Humbert Humbert Humbert Humbert in the book Lolita is the type of person who will do anything to satisfy his needs. When Humbert is institutionalized in an insane asylum he toys with the doctors. Once he got to a certain age Humbert felt like he needed to get married to suppress his sexual desires, so he did. Later on Humbert realizes the only way he can be with Lolita is by marrying her mother, ...
A criticism of this is that I believe the second point is extremely subjective to each individual as some-one calling me useless may not affect me as much as It would some-one else and although there are factors to be considered for the defence of things being said such as would another person of the same age and sex of the defendant, the same level of tolerance and self-restraint act in the same way if they was in the defendants circumstance however they are not the defendant and the defendant would have had completely different life experience to anyone else in that court room which made him so sensitive to what happened and I think everyone has their own little qualifying triggers that could potentially make you lose your self-control that no one else would understand.
As a reform to this I would suggest that the court room ask the defendant to justly preach to the court oom as to WHY he lost that self-control, WHY what the victim said to him meant so much to him and WHY he feels to act in that way, I’d also say that there could be guidelines set out as to how grave a situation has to be for it be considered ‘loss of self-control’ rather than it just being so vast because just saying someone could of said something’ is to vast because I don’t think it’s right for someone trying to justify being called an idiot and killing the victim loss of self-control however that may stand up in court due to the second point of the three qualifying triggers.
Another point to make about voluntary manslaughter is that the defendant’s loss of self-control need not now be sudden. It is possible now for there to be delay between the incident causing the loss of control and the killing however the defence revenge is not available to a defendant. This is case even where the defendant loses self-control as a result of one of the qualifying triggers.
FACTS: On March 29, 1983, about 8:28 P.M., Patrolman Michael Aselton of the Barnstable police department was on radar duty at Old Stage Road in Centerville. He saw the defendant’s motorcycle speed by him and commenced pursuit in a marked police cruiser with activated warning devices. The defendant “realized a cruiser was behind him but did not stop because he was `in fear of his ...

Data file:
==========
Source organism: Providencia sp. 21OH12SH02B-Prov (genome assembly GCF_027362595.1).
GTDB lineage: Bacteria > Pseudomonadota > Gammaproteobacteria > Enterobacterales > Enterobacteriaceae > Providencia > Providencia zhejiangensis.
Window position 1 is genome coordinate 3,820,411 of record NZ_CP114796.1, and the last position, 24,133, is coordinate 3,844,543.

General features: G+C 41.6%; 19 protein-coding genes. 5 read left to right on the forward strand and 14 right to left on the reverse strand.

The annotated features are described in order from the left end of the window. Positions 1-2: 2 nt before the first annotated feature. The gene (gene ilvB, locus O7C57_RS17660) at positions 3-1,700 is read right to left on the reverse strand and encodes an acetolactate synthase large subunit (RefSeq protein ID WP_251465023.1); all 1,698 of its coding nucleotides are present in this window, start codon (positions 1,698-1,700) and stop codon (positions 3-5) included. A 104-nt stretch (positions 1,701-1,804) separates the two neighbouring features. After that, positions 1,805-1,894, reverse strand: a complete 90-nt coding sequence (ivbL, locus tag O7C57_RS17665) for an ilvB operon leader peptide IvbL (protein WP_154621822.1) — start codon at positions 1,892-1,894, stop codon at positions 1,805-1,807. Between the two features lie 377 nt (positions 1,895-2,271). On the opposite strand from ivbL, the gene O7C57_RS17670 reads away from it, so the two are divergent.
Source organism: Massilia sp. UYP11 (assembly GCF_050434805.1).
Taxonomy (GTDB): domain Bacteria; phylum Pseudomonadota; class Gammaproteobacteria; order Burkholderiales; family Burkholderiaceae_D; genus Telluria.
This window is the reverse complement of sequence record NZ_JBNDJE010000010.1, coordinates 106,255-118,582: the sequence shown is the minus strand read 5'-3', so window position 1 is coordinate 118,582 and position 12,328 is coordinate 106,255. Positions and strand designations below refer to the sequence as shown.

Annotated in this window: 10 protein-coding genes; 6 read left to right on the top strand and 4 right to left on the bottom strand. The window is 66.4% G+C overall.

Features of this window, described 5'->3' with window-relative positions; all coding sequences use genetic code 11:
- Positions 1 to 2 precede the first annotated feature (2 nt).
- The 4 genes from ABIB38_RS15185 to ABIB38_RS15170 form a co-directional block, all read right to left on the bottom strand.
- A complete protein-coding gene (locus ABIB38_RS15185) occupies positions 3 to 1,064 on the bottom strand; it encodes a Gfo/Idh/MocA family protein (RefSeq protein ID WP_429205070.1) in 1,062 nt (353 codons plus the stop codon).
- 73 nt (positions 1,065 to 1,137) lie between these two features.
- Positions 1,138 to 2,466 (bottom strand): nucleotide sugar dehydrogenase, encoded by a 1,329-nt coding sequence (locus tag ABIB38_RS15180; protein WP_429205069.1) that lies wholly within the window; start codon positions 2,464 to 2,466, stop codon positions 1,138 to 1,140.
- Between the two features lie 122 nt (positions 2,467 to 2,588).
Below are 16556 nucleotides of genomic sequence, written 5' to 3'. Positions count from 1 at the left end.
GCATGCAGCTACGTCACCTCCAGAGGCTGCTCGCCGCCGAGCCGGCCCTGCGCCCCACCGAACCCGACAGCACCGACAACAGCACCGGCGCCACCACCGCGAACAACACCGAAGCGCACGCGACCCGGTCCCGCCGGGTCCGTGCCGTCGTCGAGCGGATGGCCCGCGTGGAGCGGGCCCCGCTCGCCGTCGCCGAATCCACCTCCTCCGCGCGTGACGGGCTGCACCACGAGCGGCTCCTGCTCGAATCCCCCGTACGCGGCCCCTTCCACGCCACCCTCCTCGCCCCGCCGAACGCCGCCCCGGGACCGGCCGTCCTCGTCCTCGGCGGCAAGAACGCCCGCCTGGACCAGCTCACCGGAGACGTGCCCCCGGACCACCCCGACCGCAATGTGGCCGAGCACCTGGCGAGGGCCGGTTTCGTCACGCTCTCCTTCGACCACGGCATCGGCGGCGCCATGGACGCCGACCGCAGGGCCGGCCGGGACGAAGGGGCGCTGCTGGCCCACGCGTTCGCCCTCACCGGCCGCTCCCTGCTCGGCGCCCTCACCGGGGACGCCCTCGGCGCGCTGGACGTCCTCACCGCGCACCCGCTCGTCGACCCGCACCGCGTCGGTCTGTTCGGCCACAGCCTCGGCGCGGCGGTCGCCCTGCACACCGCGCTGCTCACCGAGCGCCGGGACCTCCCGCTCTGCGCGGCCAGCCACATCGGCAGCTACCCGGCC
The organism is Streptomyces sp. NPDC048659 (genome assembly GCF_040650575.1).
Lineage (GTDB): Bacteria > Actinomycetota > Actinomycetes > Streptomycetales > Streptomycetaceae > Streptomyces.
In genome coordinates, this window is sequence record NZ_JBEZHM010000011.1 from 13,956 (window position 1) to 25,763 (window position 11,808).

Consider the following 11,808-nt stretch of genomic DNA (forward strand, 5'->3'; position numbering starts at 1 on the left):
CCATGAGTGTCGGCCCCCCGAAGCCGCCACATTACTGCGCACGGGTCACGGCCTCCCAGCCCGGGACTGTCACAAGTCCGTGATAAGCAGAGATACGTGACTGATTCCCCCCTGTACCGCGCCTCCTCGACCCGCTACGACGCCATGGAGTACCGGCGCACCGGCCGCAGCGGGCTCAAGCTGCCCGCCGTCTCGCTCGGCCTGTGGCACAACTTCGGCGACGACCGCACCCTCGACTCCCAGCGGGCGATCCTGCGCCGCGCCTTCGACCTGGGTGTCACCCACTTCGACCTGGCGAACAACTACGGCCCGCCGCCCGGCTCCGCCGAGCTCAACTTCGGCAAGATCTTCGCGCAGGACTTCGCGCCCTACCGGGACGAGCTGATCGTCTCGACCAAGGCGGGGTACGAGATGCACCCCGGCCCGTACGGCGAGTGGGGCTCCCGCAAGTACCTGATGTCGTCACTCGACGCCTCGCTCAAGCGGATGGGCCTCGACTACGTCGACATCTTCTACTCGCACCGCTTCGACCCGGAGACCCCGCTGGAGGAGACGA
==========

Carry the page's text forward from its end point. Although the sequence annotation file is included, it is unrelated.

I find this extremely confusing as if there is now allowed a period of time between the qualifying trigger and the actual killing, how can you distinguish between some-one genuinely losing their self-control and a revenge attack especially if the defendant has had time to cool off from the situation and then goes and attacks they clearly had time to think about what they had to do so how would you be able to genuinely distinguish the difference? As a reform to this I would suggest the law goes back to when it was provocation, where the loss of self-control had to be ‘sudden and temporary’ that way you can genuinely tell that no thought went into it at all and is not a revenge attack but a genuine loss of self-control.
The second defence of voluntary manslaughter is diminished responsibility which is the Abnormality of mental functioning, however in the abnormality of mental functioning a criticism I have to make is that the abnormality of mental functioning must result from a ‘recognised mental condition. ’ It does include the abnormality of mental functioning which might come from being drunk or under the influence of drugs. The criticism I have to make about this is that what if your drink involuntarily gets spiked by some-one and as a result you act completely irrationally and out of character because you start having anxiety attacks or hallucinating and seeing things etc…. that is not even your fault as you did not voluntarily take the drug therefore I think the court should take this into consideration when it comes to diminished responsibility.